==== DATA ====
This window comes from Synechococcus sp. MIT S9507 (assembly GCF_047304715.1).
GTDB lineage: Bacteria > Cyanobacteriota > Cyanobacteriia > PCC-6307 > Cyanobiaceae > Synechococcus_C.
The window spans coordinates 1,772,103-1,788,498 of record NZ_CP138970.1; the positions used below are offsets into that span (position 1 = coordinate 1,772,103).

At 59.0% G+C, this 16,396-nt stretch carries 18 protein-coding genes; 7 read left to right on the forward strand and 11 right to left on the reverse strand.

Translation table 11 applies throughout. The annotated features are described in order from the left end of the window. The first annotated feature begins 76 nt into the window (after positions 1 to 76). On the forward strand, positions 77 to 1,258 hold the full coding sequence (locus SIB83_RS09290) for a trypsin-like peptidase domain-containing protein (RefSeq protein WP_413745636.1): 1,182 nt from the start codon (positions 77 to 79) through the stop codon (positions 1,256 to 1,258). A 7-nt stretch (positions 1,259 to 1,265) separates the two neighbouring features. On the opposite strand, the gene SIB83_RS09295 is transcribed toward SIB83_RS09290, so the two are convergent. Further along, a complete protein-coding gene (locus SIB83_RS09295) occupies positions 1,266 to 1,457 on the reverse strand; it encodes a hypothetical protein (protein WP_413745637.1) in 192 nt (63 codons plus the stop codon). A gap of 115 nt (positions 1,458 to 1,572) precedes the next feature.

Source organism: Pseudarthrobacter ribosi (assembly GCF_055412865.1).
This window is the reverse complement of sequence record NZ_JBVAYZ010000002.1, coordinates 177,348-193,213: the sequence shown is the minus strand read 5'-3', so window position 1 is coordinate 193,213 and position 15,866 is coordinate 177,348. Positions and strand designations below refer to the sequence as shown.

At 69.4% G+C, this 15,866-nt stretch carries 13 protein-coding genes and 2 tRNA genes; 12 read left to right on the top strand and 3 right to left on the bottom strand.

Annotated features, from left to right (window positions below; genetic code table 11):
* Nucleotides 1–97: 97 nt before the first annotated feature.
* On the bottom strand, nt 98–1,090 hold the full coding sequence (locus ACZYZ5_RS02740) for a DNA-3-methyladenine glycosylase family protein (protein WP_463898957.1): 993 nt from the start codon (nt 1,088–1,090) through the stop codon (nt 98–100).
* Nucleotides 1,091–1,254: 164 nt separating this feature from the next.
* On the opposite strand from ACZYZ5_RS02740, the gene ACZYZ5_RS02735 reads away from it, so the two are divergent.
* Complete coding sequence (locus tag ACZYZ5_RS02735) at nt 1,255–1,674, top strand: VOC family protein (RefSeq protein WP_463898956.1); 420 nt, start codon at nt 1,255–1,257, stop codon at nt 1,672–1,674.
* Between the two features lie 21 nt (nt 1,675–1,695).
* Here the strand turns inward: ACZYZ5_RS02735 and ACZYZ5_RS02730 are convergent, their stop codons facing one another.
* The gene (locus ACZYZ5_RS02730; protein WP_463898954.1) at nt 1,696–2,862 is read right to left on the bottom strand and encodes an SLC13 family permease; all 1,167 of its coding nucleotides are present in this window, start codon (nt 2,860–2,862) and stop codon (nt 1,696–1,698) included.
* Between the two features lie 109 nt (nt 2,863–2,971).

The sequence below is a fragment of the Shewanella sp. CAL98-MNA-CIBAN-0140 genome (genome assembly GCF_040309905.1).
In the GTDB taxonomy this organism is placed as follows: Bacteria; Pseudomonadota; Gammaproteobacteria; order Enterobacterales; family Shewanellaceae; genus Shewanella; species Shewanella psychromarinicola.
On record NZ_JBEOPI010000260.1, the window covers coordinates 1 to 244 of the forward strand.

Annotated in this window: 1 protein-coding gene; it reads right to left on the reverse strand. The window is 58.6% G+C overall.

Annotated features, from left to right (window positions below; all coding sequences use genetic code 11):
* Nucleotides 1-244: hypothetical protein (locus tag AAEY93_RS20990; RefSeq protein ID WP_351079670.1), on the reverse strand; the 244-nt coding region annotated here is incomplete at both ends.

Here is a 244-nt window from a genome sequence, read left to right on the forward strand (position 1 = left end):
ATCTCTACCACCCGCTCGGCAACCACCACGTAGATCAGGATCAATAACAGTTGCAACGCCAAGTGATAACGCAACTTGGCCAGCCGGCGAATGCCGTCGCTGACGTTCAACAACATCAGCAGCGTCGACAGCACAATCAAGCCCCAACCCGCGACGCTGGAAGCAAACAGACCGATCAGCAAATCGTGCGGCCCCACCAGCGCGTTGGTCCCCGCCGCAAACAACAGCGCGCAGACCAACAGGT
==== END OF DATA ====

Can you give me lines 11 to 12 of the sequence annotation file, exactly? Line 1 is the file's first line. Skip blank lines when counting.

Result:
* On the bottom strand, nt 98–1,090 hold the full coding sequence (locus ACZYZ5_RS02740) for a DNA-3-methyladenine glycosylase family protein (protein WP_463898957.1): 993 nt from the start codon (nt 1,088–1,090) through the stop codon (nt 98–100).
* Nucleotides 1,091–1,254: 164 nt separating this feature from the next.